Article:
In the centenary of Graham Greene's birth, Red Shift have taken the brave decision to adapt for stage his iconic thriller, even better known in the much-loved film version than the original novella. Inevitably there will be comparisons with the classic 1949 movie, but Jonathan Holloway's concise storytelling and imaginative direction successfully convey the moral ambiguities of Greene's 'entertainment', a characteristic tale of corruption, disillusion and betrayal.

Rollo Martins arrives in Vienna to meet up with his old schoolfriend Harry Lime, only to find that Lime has apparently been killed in a car accident. But as he hears conflicting versions of what happened, he begins to suspect it was murder, and turns detective. British Military Policeman Colonel Calloway warns him of the dangers of meddling as Lime was a black marketeer, but Martins is determined to find out the truth - and besides, he has fallen for Harry's girl, Anna.

Restoring Calloway's function as narrator as well as protagonist (omitted in the film) works well on stage. Holloway's decision to make Martins (as well as Lime) British rather than American is also fine but, strangely, he is still a writer of Westerns - why not change this to thrillers, say? The famous scene in the Prater fairground is nicely expressed with a moving silhouette of the ferris wheel, but the climactic chase in the sewer is not sufficiently exciting.

Neil Irish's ingenious set beautifully evokes bomb-damaged post-war Vienna, with a crumbling building that splits apart and reassembles in different forms, reflecting a city torn apart by war and now divided into four military zones. However, the anachronistic CCTV cameras at the side of the stage (suggesting surveillance) are a mistake. Ross Brown's atmospheric music adds to the suspense.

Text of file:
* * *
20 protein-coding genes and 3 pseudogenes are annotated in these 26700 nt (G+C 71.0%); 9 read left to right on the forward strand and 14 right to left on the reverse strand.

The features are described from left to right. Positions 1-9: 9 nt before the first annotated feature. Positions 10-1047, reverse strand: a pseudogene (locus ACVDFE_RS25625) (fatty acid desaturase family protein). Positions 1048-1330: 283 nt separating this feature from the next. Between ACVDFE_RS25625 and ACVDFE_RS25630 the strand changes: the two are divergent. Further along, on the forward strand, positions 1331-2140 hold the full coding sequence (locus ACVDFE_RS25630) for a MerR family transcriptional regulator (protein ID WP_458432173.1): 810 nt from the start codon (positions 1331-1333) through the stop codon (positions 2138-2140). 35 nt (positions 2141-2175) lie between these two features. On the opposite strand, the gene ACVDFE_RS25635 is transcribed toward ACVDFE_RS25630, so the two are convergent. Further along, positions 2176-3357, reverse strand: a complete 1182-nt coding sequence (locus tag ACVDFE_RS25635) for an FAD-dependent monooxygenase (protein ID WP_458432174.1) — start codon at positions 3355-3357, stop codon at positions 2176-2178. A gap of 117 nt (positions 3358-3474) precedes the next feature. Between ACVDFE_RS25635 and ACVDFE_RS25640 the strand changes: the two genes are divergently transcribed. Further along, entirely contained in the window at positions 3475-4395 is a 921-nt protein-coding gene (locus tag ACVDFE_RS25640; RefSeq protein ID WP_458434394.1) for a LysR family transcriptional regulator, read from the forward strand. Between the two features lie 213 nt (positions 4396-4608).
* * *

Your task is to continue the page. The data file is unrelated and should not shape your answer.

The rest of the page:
There are strong performances from the cast of six, most of them playing multiple roles of sinister and eccentric characters. Andrew Forbes is the cynical but not unlikeable Calloway, prepared to exploit anyone in order to catch serious criminals. Antony Gabriel is especially good as the bemused Martins, out of his depth in these murky foreign waters, and more upset to hear of his hero Lime's perfidious crimes than of his death.

Siri Ingul makes the vulnerable Anna a sympathetic figure. Justin Webb is a forceful presence in his cameo as Lime but doesn’t convey the Mephistophelean charm that explains why Martins and Anna are so in thrall to him - though perhaps onlyOrson Welles] could do that.

- Neil Dowden (reviewed at Greenwich Playhouse)